Giving birth can and should be a beautiful experience. But the prospect of delivery may give some women anxiety because of the anticipated pain and discomfort.
While many women opt to receive epidurals (medication for pain relief) to have a more comfortable labor, many more are choosing natural births. There is growing fear about the side effects of medicated births and epidurals.
Discuss the options with your doctor or midwife to determine which method is best for you and your child. In the meantime, here are some of the most important points to consider.
An epidural decreases pain in a specific area — in this case, the lower part of the body. Women often choose to have one. It’s also sometimes a medical necessity if there are complications, such as those resulting in a cesarean delivery (C-section). An epidural takes about 10 minutes to place and an additional 10 to 15 minutes to work. It’s delivered through a tube via the spine.
The greatest benefit of an epidural is the potential for a painless delivery. While you may still feel contractions, the pain is decreased significantly. During a vaginal delivery, you’re still aware of the birth and can move around.
An epidural is also required in a cesarean delivery to ease pain from surgically removing a baby from the womb. General anesthesia is used in some cases as well, where the mother isn’t awake during the procedure.
The National Institutes of Health (NIH) report a 72 percent increase in the number of cesarean deliveries from 1997 through 2008, which might also explain the enduring popularity of epidurals.
While some cesarean deliveries are elective, most are required if vaginal delivery can’t be accomplished. Vaginal birth after cesarean section is possible, but not for all women.
Some risk factors of an epidural include:
- back pain and soreness
- persistent bleeding (from puncture site)
- breathing difficulties
- drop in blood pressure, which can slow down the baby’s heart rate
It’s important to note that, while such risks exist, they’re considered rare.
The fact that mothers can’t feel all of the elements of delivery with an epidural can also lead to a host of other problems, such as increased risk of tearing during vaginal delivery.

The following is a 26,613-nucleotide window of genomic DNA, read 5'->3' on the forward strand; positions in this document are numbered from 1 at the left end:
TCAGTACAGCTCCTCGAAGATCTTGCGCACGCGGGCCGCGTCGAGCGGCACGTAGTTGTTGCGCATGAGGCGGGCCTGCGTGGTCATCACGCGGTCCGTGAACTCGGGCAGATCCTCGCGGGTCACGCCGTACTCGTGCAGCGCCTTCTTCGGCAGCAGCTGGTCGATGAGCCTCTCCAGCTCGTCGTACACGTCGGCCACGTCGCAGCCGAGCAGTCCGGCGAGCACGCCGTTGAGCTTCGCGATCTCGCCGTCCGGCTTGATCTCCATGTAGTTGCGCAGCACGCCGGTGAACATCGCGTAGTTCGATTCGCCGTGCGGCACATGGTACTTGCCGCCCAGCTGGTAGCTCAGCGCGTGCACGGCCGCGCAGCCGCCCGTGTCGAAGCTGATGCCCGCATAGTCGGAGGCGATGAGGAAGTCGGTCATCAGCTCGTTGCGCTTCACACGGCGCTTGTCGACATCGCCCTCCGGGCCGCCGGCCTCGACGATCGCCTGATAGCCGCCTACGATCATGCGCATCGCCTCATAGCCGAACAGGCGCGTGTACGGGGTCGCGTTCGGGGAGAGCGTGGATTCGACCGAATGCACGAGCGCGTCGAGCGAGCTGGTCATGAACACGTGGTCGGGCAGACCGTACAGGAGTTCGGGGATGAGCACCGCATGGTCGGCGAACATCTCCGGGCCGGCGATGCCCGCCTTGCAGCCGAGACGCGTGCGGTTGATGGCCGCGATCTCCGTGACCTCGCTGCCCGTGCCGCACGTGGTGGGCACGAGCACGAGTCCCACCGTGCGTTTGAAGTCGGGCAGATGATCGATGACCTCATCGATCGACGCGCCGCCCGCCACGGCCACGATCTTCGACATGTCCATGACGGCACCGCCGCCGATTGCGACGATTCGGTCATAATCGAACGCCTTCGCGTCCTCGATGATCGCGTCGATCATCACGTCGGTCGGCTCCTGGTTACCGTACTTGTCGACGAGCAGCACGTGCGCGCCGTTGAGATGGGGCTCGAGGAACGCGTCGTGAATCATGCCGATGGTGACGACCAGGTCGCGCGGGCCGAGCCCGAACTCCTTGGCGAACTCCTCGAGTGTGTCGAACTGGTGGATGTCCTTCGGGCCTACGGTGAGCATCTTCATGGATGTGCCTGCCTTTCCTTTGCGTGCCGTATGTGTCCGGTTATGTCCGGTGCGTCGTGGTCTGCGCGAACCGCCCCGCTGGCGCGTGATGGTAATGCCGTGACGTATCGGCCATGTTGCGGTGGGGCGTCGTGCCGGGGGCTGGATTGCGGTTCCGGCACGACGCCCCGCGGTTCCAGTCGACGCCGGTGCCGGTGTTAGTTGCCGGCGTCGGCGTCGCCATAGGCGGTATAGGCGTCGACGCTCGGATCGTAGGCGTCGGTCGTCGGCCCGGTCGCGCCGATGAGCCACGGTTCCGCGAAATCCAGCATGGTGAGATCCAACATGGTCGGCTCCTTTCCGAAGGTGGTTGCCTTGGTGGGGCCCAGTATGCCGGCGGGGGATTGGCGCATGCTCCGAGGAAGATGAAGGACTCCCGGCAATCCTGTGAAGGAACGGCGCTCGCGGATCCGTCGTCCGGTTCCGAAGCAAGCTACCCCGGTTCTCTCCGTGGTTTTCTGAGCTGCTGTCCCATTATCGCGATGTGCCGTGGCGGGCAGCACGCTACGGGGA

Risks with cesarean deliveries aren’t necessarily related to the epidural. Unlike natural births, these are surgeries, so recovery times are longer and there’s a risk of infection. Cesarean deliveries have also been linked to greater risk of childhood chronic diseases (including type 1 diabetes, asthma, and obesity). More research is needed.
The term “natural birth” is usually used to describe a vaginal delivery performed without medication. It’s also sometimes used to distinguish between a vaginal delivery and a cesarean delivery.
Natural births have increased in popularity due to concerns that epidurals can interfere with natural body responses to labor and delivery. Ashley Shea, a birth doula, yoga teacher, student midwife, and founder of Organic Birth, has also witnessed this trend.
“Women want to be able to move around untethered to machines, they want to stay home as long as possible before heading to the hospital, they don’t want to be disturbed or excessively monitored, or have too many cervical checks (if at all), and they want to have immediate and uninterrupted skin-to-skin contact with their newborn and wait until the cord stops pulsating to clamp and cut the cord,” said Shea.
As she pointed out, “If you found out you could have a baby in a warm, deep pool of water compared to flat on your back with people yelling at you to push, what would you choose?”
And in case you didn’t already know, mothers do have the right to elect natural births at hospitals.
There are a few serious risks associated with natural births. Risks often arise if there is a medical problem with the mother or if an issue prevents the baby from naturally moving through the birth canal.
Other concerns surrounding a vaginal birth include:
- tears in the perineum (area behind the vaginal wall)
- increased pain
- bowel issues
- urinary incontinence
- psychological trauma
Preparing for the risks of a natural birth is important. Mothers might consider having a midwife come to their home or perhaps complete the delivery process at the hospital.
Childbirth education classes help prepare you for what to expect. This provides a safety net should any complications arise.
Nonmedication methods used to ease labor and delivery can include:
- taking a warm bath or using a hot pack
- breathing techniques
- frequent changes in position to compensate for changes in the pelvis
Due to the complexity of labor, there is no one-size-fits-all method when it comes to birthing. According to the Office on Women’s Health, these are just some of the factors doctors and midwives consider when making a recommendation:
- overall health and emotional well-being of the mother
- the size of the mother’s pelvis
- the mother’s pain tolerance level
- the intensity level of contractions
- size or position of the baby
It’s best to understand all of your options and to know when you might need medication to make sure your baby can enter the world without complications.